Meanwhile, the former monk Salvator Arelius has been crowned High King, having set aside his monkish vows. Unlike most of the religions of his world, which each worship a number of deities, his sect is monotheistic, worshipping a single deity who is both Creator and Destroyer, and which is held to have created the Souleaters as a scourge to teach humility to a humanity grown overweeningly proud of its accomplishments. He also regards the Magisters as morally suspect because their sorcery produces power without apparent price, and as a result refuses to name a court Magister and relies upon witches for what little magic he deems essential.

It is interesting to read Salvator's moral objections against the Magisters in the light of the recent controversies about fantasy literature (particularly the Harry Potter books, but several other books as well) among certain religious people here in the Primary World. When one looks closer at their insistence that all magic is evil, you will often find that they are using a very specific sense of the word -- namely, dealing with malign spiritual entities to gain supernatural powers -- and that they simply assume that this is the only meaning of the word (other than the sense of stage magic or manual illusion).

However, the magic in most fantasy fiction has absolutely nothing to do with the sort of occultism with which the critics of fantasy are so concerned. Far from it, the magic of most fantasy novels is more along the lines of an alternate system of technology. That is, magic depends upon the use of some kind of "magical energy," much as the electronics of our own world relies upon electricity and the gravitic technology of numerous science fictional universes (David Weber's Honor Harrington novels being only one of many) relies upon gravity -- the energy and knowledge of how to use it is in and of itself morally neutral, and only the way in which people choose to use it raises moral issues. For instance, Sherwood Smith's Sartorias-deles novels have a system of light and dark magic that roughly parallels the divide between heroes and villains, but both techniques draw upon the same magical energy. The difference between them is whether one uses it carefully or spends it heedlessly, rather like ecological issues of technology in our own world.

In these novels Ms. Friedman has created a system of magic that does not involve appeals to any malign entities, yet is intrinsically evil, at least in some forms. For the witch, who draws upon his or her own soulfire to work spells, the ethical question revolves primarily around whether the consumption of portions of one's life is a form of suicide on the installment plan, or a morally legitimate act of self-sacrifice. But the Magisters, who appear to be able to work magic without paying a price, are in fact doing it by committing murder piecemeal, becoming a sort of energy vampire sucking some unsuspecting individual's life away to fuel their spells -- and they are aware of what they are doing. Given that, is it any surprise that the society of the Magisters should be amoral and rift with internal hostilities, kept in check only by the understanding that any one of their number who kills another will be ruthlessly hunted down by all the others?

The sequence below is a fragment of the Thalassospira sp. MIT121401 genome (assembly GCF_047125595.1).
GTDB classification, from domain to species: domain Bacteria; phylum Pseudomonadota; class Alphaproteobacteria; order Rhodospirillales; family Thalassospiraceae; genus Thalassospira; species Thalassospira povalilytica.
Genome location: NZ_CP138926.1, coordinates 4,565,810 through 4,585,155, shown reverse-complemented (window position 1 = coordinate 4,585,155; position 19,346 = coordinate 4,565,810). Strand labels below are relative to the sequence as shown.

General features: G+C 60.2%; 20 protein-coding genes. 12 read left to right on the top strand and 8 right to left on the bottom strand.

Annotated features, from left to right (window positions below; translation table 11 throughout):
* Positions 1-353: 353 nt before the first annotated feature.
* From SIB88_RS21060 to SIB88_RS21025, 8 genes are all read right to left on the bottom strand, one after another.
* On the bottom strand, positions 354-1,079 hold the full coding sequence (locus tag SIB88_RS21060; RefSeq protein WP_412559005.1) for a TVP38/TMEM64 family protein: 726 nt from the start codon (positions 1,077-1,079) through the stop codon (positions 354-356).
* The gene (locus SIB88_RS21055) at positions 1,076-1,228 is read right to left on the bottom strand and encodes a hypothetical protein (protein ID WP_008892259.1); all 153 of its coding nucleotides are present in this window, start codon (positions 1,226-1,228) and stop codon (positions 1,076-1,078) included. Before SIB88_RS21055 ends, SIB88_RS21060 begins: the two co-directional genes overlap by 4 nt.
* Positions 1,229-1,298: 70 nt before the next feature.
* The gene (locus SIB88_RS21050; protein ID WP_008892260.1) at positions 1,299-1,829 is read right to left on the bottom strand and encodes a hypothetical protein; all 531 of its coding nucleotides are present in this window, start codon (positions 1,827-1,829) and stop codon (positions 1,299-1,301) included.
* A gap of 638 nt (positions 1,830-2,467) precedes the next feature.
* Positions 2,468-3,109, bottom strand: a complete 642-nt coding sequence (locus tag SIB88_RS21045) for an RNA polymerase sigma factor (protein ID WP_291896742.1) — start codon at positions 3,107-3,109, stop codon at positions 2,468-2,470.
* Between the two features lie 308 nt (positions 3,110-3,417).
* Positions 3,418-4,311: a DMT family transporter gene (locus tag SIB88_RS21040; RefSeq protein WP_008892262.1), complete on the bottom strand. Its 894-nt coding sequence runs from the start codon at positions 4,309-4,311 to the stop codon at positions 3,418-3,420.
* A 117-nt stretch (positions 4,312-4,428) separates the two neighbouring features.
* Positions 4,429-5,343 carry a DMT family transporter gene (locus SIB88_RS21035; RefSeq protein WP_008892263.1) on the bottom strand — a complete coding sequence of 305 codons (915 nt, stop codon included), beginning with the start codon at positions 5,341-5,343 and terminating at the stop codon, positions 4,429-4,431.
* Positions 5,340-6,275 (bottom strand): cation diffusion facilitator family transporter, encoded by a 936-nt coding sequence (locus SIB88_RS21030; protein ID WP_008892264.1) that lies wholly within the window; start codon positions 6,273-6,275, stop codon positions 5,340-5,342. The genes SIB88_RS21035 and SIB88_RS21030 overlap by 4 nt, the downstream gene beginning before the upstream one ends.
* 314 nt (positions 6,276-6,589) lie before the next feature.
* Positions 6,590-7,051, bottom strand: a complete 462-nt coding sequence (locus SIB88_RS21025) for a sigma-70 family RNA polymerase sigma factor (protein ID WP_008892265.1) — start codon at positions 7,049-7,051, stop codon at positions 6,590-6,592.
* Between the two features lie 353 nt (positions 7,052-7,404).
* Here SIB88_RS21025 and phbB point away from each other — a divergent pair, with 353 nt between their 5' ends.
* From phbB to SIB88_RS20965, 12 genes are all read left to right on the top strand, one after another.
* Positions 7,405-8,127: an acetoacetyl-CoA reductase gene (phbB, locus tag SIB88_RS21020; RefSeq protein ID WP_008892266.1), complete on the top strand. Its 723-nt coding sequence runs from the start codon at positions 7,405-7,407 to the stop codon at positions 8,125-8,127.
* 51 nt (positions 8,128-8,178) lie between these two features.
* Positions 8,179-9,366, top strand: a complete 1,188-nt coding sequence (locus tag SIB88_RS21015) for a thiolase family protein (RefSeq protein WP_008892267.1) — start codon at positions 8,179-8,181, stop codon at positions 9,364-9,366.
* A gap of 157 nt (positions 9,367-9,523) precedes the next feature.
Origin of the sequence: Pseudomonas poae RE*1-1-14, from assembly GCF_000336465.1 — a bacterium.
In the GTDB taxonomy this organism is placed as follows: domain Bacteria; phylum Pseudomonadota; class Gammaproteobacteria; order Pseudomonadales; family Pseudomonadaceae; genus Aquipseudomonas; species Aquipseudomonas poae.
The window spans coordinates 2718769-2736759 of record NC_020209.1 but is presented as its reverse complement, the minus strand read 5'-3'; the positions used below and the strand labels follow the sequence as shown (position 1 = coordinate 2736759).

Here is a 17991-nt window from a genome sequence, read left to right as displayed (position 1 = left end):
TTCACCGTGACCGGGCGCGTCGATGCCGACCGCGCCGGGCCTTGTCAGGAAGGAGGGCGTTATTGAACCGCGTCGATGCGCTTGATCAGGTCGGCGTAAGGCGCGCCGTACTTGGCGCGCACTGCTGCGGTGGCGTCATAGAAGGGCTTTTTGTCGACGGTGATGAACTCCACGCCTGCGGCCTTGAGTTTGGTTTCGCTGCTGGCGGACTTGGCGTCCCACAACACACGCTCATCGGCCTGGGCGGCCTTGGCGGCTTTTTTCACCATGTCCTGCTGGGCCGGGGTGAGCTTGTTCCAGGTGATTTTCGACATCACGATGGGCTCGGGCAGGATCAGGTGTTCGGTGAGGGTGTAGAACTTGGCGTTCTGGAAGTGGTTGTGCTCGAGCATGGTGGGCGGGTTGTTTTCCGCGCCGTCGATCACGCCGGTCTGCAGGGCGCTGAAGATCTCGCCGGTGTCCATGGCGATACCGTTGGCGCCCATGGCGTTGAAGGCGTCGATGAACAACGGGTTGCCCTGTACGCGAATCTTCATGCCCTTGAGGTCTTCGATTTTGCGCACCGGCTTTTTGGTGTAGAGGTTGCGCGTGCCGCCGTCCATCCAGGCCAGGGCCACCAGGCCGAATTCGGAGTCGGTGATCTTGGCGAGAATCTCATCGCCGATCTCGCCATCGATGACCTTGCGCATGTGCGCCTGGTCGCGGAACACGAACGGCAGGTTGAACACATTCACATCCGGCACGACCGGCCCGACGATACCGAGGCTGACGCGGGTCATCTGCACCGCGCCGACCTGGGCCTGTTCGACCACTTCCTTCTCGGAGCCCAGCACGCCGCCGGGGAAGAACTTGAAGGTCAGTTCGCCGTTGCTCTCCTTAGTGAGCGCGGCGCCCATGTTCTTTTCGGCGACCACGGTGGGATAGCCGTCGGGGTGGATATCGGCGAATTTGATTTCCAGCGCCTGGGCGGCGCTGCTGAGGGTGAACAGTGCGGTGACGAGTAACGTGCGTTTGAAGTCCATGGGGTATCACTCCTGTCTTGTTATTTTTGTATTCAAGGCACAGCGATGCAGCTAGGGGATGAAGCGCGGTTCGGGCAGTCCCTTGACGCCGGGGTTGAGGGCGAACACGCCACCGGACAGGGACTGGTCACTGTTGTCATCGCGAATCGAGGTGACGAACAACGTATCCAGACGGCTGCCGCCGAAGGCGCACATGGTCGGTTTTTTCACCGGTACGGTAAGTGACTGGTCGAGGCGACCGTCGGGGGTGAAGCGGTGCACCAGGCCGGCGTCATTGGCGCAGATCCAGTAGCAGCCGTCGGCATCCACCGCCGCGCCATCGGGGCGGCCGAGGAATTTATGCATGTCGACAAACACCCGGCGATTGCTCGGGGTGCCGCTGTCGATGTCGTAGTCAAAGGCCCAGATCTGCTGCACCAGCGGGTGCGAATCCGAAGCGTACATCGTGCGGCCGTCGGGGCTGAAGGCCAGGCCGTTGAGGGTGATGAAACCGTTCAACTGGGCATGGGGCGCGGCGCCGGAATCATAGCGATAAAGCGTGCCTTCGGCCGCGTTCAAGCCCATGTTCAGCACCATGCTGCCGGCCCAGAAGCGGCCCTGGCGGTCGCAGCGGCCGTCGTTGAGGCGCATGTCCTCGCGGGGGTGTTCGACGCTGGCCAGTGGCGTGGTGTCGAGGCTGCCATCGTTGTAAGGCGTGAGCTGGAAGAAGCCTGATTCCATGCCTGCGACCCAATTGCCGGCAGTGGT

A lesser writer might have given in to the temptation to turn it into a blatant allegory of a burning social issue such as the current debate on embryonic vs. adult stem cell therapies. However, Ms. Friedman draws no explicit parallels, leaving us to draw our own conclusions about whether the story tells timeless truths within its fictions. Even the death of Queen Gwynofar's unborn son feels nothing like an abortion, but rather like the scene in John Ringo's Hell's Faire in which Mike O'Neal Jr. has to call a nuclear strike onto overrun territory while knowing full well that his father and daughter are there and will not survive.

Review posted March 30, 2009.

Buy Wings of Wrath: Book Two of the Magister Trilogy from